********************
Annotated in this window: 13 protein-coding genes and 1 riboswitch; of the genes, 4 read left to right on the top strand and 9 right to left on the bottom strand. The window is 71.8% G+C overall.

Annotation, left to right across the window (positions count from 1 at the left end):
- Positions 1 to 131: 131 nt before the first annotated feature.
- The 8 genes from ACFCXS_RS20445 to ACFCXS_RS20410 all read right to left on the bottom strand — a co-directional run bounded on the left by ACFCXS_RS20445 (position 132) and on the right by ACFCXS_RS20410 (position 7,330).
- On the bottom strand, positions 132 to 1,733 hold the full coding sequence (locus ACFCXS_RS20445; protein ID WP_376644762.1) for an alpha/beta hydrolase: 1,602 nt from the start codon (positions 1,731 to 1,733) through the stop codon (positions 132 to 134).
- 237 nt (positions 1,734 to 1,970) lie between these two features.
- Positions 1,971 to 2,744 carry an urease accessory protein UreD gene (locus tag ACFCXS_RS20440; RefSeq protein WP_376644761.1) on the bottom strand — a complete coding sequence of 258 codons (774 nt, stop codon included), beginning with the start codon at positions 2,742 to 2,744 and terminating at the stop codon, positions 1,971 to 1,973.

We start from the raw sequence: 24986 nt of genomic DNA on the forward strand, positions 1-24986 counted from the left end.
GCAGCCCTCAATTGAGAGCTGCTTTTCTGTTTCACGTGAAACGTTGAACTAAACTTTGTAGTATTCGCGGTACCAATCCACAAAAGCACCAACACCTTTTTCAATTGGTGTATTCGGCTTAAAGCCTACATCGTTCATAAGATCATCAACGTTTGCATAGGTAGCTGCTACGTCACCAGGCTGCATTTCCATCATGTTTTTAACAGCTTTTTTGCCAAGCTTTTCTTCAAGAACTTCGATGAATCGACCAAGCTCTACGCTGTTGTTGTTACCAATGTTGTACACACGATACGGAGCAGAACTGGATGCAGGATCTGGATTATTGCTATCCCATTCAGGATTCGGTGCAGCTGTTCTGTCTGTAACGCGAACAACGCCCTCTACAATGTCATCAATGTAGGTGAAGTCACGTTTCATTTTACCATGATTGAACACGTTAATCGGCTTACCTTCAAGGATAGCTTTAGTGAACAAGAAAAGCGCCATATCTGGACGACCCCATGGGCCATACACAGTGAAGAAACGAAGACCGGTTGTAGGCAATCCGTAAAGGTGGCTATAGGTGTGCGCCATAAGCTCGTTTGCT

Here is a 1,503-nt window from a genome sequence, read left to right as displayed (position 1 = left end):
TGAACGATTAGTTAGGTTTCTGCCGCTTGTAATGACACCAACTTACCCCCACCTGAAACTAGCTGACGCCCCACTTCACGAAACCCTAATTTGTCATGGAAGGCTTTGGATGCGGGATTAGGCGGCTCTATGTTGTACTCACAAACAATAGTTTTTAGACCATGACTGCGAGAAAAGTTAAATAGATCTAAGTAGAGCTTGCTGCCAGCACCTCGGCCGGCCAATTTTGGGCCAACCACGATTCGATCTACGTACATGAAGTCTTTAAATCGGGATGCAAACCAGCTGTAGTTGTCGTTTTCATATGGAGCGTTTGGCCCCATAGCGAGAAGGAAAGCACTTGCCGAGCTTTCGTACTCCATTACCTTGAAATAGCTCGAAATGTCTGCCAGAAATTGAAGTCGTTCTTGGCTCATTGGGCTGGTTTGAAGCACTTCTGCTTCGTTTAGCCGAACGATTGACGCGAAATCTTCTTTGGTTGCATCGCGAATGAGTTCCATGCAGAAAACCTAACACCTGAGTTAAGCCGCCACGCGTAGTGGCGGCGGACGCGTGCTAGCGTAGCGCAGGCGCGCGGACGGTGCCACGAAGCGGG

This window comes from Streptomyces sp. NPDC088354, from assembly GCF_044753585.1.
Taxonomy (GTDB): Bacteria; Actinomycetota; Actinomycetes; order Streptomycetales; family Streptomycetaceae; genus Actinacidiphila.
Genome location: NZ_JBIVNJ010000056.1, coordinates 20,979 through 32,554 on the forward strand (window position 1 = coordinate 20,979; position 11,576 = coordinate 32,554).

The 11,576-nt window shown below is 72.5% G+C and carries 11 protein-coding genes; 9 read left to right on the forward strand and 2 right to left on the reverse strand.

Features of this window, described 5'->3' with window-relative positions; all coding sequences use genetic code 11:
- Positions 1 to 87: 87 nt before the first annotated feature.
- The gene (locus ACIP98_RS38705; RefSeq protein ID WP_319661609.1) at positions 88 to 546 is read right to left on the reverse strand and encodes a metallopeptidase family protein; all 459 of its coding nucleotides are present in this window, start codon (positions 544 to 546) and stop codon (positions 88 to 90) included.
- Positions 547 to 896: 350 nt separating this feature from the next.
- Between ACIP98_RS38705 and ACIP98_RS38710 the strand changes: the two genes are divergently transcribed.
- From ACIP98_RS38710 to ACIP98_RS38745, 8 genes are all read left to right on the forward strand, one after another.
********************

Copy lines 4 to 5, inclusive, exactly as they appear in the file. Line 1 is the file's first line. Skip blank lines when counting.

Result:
- The 8 genes from ACFCXS_RS20445 to ACFCXS_RS20410 all read right to left on the bottom strand — a co-directional run bounded on the left by ACFCXS_RS20445 (position 132) and on the right by ACFCXS_RS20410 (position 7,330).
- On the bottom strand, positions 132 to 1,733 hold the full coding sequence (locus ACFCXS_RS20445; protein ID WP_376644762.1) for an alpha/beta hydrolase: 1,602 nt from the start codon (positions 1,731 to 1,733) through the stop codon (positions 132 to 134).